SCOTUS Should Cancel ‘Return to Mexico’ Policy, ABA Says in Amicus Brief


Immigration law

SCOTUS Should Cancel ‘Return to Mexico’ Policy, ABA Says in Amicus Brief

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The Trump administration’s “stay in Mexico” policy undermines asylum seekers’ right to counsel, due process and ethical standards under the Model Rules of Professional Conduct, the ABA said on Thursday. the Supreme Court of the United States.

In one amicus brief deposit Chad F. Wolf, Acting Secretary of Homeland Security et al., c. Innovation Law Lab et al., the ABA noted that only 7% of those affected by the policy, officially known as the Migrant Protection Protocols, are represented by a lawyer. Citing government data, the association said 60% of immigrants to the United States have an attorney.

The MPP, announced in December 2018, allows the US Department of Homeland Security to return asylum seekers to Mexico pending deportation proceedings. In its brief, the ABA also argued that the policy hampers the ability of US-based attorneys to meet and communicate confidentially with their clients at the border.

In one example, the association pointed out that officials at two tent hearing centers in South Texas only gave attorneys one hour to meet with clients before asylum proceedings.

“The MPP prevents asylum seekers from accessing a full and fair resolution of their asylum claims by limiting meaningful access to a lawyer and frustrating the ability of lawyers to safely and ethically represent asylum seekers. MPP asylum seekers,” the ABA wrote in its brief. “The deputy cannot be considered authorized by a federal law when, in doing so, this court would flout another federal law, the Constitution and the ethical obligations of lawyers.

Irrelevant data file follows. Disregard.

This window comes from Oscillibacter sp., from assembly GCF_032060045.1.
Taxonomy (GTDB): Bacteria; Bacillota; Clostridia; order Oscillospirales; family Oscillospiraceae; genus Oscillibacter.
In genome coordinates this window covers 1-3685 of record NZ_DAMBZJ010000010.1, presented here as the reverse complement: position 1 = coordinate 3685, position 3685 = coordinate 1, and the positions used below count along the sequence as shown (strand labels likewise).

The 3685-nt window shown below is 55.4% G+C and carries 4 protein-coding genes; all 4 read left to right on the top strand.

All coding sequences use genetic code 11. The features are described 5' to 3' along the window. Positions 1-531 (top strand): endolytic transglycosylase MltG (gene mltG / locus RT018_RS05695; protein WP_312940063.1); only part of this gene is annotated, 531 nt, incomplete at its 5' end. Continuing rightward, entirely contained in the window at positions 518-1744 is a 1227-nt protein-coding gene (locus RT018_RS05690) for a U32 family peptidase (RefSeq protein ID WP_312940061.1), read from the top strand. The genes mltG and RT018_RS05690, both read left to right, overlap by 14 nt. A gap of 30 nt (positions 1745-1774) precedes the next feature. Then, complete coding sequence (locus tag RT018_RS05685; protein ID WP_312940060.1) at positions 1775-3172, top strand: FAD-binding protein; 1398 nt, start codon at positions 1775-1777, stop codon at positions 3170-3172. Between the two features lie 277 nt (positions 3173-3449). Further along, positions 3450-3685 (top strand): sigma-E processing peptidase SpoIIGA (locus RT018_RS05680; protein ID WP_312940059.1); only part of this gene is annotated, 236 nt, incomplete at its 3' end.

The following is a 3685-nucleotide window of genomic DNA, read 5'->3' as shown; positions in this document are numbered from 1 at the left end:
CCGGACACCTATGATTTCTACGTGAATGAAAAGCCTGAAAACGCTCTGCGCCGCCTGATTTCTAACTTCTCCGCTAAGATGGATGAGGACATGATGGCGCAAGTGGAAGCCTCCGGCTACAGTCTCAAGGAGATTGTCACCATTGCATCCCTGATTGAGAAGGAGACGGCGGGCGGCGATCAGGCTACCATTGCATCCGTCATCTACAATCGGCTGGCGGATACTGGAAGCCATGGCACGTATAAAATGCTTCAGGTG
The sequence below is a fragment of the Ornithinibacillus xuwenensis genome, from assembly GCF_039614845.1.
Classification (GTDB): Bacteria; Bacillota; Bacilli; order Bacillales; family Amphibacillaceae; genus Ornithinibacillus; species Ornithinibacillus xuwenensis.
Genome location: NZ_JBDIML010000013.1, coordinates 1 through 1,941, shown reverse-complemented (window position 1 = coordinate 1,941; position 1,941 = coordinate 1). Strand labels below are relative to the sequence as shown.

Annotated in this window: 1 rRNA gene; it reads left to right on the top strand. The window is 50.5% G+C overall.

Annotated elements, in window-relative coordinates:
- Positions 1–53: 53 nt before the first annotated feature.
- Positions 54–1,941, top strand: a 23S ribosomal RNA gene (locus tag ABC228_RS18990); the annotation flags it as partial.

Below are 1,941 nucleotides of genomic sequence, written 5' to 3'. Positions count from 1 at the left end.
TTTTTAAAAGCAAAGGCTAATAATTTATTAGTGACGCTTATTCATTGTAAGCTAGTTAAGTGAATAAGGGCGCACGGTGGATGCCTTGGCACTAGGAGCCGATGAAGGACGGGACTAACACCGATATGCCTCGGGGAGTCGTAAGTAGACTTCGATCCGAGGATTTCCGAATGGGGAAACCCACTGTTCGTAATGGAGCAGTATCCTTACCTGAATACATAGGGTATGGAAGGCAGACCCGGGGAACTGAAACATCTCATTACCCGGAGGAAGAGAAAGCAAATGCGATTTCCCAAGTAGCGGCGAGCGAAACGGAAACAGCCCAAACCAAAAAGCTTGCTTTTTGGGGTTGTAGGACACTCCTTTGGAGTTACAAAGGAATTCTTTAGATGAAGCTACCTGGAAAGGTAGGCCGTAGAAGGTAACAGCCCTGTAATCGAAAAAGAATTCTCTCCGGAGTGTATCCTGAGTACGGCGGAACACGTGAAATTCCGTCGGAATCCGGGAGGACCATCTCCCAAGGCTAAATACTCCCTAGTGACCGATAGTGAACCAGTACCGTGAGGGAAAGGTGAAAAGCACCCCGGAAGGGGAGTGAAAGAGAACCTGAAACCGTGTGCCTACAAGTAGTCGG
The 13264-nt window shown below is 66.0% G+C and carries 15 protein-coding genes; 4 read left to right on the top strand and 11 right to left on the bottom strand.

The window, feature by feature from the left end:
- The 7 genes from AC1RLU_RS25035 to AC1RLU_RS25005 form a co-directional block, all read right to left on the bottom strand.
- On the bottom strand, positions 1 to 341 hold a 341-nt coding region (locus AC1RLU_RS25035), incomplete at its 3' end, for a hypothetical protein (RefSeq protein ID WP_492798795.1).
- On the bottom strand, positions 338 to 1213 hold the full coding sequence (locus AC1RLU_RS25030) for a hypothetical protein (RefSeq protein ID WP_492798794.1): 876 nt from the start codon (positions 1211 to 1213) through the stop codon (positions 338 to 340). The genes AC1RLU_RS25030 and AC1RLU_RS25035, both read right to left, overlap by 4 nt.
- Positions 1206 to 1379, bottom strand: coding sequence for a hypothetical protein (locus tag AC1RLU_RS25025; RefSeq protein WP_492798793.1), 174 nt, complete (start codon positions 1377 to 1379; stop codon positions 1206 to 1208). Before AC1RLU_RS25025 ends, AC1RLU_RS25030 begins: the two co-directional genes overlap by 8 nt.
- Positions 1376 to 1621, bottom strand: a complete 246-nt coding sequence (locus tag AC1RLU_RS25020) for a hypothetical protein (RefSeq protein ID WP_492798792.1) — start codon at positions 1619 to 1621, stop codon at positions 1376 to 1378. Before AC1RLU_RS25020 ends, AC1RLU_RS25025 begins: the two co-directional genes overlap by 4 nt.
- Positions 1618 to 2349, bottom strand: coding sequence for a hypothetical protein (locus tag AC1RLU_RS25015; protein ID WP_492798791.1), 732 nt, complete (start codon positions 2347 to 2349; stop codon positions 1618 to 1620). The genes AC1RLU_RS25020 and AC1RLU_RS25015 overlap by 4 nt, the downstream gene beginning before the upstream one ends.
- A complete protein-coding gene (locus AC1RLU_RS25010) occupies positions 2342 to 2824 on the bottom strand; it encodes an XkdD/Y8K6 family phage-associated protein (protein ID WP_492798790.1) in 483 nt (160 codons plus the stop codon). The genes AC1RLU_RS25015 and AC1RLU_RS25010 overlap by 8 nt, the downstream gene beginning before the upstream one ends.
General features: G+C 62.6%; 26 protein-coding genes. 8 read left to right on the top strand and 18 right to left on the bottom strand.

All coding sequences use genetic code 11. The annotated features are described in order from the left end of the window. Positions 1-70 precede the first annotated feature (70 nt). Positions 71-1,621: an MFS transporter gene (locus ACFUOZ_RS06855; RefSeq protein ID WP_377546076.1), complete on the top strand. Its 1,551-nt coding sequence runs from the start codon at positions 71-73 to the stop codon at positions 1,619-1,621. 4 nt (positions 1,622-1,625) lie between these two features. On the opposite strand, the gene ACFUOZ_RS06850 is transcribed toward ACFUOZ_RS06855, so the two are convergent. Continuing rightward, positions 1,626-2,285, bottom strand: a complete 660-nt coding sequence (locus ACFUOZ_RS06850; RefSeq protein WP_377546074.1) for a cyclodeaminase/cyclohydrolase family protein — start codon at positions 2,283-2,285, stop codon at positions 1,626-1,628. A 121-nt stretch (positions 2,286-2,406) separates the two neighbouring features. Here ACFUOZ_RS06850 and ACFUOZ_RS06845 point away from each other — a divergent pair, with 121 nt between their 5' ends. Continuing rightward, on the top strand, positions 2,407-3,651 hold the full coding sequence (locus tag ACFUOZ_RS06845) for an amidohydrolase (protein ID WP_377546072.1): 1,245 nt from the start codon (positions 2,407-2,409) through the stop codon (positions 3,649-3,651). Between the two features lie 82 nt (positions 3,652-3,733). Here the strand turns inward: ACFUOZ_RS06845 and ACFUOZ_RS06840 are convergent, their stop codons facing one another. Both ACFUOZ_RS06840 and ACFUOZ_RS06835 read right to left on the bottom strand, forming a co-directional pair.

Chad Wolf, then acting secretary of Homeland Security, and several other Trump administration officials filed their certificate petition in April after the U.S. District Court for the Northern District of California issued a universal preliminary injunction restraining the implementation or expansion of the MPP. The 9th United States Circuit Court of Appeals, based in San Francisco, upheld.

“Review by this court is warranted because the decision below seriously and wrongfully undermines the express authority of the executive in matters of contiguous return, which the secretary has implemented to manage the massive influx of foreigners arriving at our border without a legal basis for admission,” according to the certificate petition.

In February, the ABA House of Delegates passed a resolution expressing opposition to the MPP and urging the federal government to maintain an asylum system that provides those fleeing persecution or torture with access to counsel, due process and full and fair arbitration rights that are consistent with U.S. and international law.

In “Achieving America’s Immigration Promise: ABA Recommendations to Advance Justice, Fairness and Efficiency,” the ABA also outlined key policy recommendations for the Biden administration. Month of January report recommends that the MPP and other policies that restrict access to counsel for non-citizens in removal proceedings be repealed.

Oral arguments are scheduled for March 1, but as noted in a ABA press releasethe arrival of a new administration could alter the future of politics and this business.

On his first day in office, President Joe Biden signed six decrees aimed at reversing the immigration program of the previous administration. The Department of Homeland Security also announced that it would suspend the “stay in Mexico” policy.

Updated at 1:06 p.m. to correct an erroneous attribution made in the editorial process.


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